Don't love it. If you use it and it helps good for you(no sarcasm). Not knowing the "model" I think named cells coulda been helpful. I mean I get that you didn't need to use them and there are no nested ifs so it is pretty straight forward.

I've seen plenty of DSCR tables/calcs. Can't you just use a min function(dscr,ltv)? Not being on the lending side, how does a matrix help you? Also you don't look at deals below 5% cap rate? Maybe include loan constant?

well the only 'model' is the PMT function in excel, so I don't know that names cells would have been necessary - understood though..

not sure what you mean about just using a min function (where and when and why would you use a min function)..

As for how it helps / how to use it:
The DSCR matrix allows you to quickly use any of the inputs that you are comfortable with or know you will anchor to (say cap rate and LTV) and then understand what kind of rate/amortization the property can sustain. Another way is to set the cap rate, rate and amortization and you can understand what max LTV the property can sustain. Just a really quick calculator as a first test - I found that our team would get through the whole model and then when negotiations start they would play with the am/rate in the model and thought this would be easier...

The Percent of Request helps you when the broker sends a deal with their valuation and LTV request - usually the cap rate is super low and LTV is really high so you make that adjustment and can provide quick feedback on where you will be on proceeds and see if there is a deal to be made...

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O.K. got it. Totally didn't mean to harsh on what you did.

My only real qualm is that it doesn't use real numbers in the matrix and ltv & dscr as the x and y axis. From my perspective % of asked LTV seems irrelevant.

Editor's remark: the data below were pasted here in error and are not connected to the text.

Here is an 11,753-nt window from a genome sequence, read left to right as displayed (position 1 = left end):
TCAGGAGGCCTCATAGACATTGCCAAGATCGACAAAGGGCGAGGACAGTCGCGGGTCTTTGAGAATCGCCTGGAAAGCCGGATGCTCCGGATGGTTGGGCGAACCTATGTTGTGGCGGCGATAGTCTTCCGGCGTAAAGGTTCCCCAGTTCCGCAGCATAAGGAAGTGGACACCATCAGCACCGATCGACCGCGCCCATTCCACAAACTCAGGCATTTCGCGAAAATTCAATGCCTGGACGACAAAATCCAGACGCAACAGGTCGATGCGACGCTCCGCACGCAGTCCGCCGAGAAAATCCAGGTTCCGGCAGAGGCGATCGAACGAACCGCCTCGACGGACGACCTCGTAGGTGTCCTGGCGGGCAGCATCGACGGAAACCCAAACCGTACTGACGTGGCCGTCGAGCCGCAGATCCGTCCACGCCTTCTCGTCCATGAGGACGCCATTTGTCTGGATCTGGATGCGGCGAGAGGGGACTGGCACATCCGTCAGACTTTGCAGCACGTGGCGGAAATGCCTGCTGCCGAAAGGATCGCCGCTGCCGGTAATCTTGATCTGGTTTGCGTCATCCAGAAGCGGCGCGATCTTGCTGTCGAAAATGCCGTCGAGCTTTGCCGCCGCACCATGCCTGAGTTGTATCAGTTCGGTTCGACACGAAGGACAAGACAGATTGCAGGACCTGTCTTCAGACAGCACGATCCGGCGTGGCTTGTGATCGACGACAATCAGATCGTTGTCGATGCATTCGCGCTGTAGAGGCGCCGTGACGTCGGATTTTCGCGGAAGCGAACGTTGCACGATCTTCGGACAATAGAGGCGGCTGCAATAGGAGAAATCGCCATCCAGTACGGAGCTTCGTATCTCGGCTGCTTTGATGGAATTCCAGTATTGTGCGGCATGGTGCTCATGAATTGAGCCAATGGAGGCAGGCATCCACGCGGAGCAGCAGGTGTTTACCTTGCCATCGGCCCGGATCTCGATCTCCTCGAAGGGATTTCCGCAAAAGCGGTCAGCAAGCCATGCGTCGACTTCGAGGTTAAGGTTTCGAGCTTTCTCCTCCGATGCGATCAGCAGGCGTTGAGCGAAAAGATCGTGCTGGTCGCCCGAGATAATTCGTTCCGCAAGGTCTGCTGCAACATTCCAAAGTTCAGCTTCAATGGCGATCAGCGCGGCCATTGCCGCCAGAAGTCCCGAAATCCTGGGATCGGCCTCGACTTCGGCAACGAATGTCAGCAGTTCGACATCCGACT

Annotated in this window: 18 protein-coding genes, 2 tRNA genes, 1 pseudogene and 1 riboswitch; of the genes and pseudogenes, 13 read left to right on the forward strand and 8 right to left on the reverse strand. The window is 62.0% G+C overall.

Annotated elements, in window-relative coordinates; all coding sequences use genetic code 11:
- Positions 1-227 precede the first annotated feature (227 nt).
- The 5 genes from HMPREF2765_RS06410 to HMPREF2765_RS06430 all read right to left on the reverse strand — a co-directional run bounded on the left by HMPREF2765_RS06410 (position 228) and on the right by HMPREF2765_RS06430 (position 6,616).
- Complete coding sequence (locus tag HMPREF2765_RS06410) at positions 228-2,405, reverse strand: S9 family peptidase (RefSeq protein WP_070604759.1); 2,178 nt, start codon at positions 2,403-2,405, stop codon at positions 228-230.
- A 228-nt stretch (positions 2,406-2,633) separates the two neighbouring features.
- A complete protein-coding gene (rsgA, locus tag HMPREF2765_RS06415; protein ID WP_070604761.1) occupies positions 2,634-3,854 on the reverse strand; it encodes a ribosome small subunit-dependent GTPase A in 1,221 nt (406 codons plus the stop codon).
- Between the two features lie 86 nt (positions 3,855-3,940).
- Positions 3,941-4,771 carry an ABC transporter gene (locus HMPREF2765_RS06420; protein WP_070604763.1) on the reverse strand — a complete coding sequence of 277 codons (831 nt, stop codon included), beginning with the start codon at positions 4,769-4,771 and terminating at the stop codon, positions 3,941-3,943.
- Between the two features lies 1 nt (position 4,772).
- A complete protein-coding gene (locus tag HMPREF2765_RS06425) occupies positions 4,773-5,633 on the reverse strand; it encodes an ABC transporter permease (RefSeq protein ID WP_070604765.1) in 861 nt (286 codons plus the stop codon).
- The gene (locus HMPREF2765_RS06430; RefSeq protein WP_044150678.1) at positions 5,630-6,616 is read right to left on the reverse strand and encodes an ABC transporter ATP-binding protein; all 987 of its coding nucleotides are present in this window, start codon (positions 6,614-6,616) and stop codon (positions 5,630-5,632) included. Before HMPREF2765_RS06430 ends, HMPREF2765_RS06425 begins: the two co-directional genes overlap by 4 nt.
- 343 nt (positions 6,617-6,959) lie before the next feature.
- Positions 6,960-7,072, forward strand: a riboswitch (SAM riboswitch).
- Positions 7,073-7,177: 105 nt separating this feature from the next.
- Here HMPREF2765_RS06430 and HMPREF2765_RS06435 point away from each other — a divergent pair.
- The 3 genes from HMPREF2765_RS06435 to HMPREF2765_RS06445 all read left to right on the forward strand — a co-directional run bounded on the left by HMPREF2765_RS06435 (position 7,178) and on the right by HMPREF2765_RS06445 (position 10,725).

Two words: debt yield. Any loan sizing model needs a debt yield calc. DSCR is secondary and really is a pretty worthless metric because of the following: 1). prime rate and LIBOR are super low historically, 2). DSCR would obviously decrease if the floating rate index spikes, 3). DSCR is worthless if the loan has an I/O period....The list goes on. Point is there are really two things that matter LTV and debt yield.

Two words: smoking dope. I agree regarding the relevance of debt yield but you would prescribe throwing DSCR out the window? That leaves out one of the most fundamental considerations in real estate credit: how well the property's cash flows service its debt obligations. Neither LTV nor DY tells you that, not alone, not in conjunction, because neither ratio has interest rate as a component. Also, even if a loan has IO, you look at coverage on IO payments and when it's amortizing. And if it's a floating rate loan, you still look at DSCR, up to the cap and down to the floor.

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Obviously DSCR important. Duh. I was trying to make a point to the OP. You need a debt yield calc on any loan sizing model end of story. If you always size to a 10% debt yield DSCR and LTV will fall into place nicely.

DSCR, LTV and DY are the big three. In my experience it depends on the Lender, CMBS and BB BS Lenders look at DY more closely, while Life Co.'s are big on the DSCR restraints. I would include all of those in an underwriting model.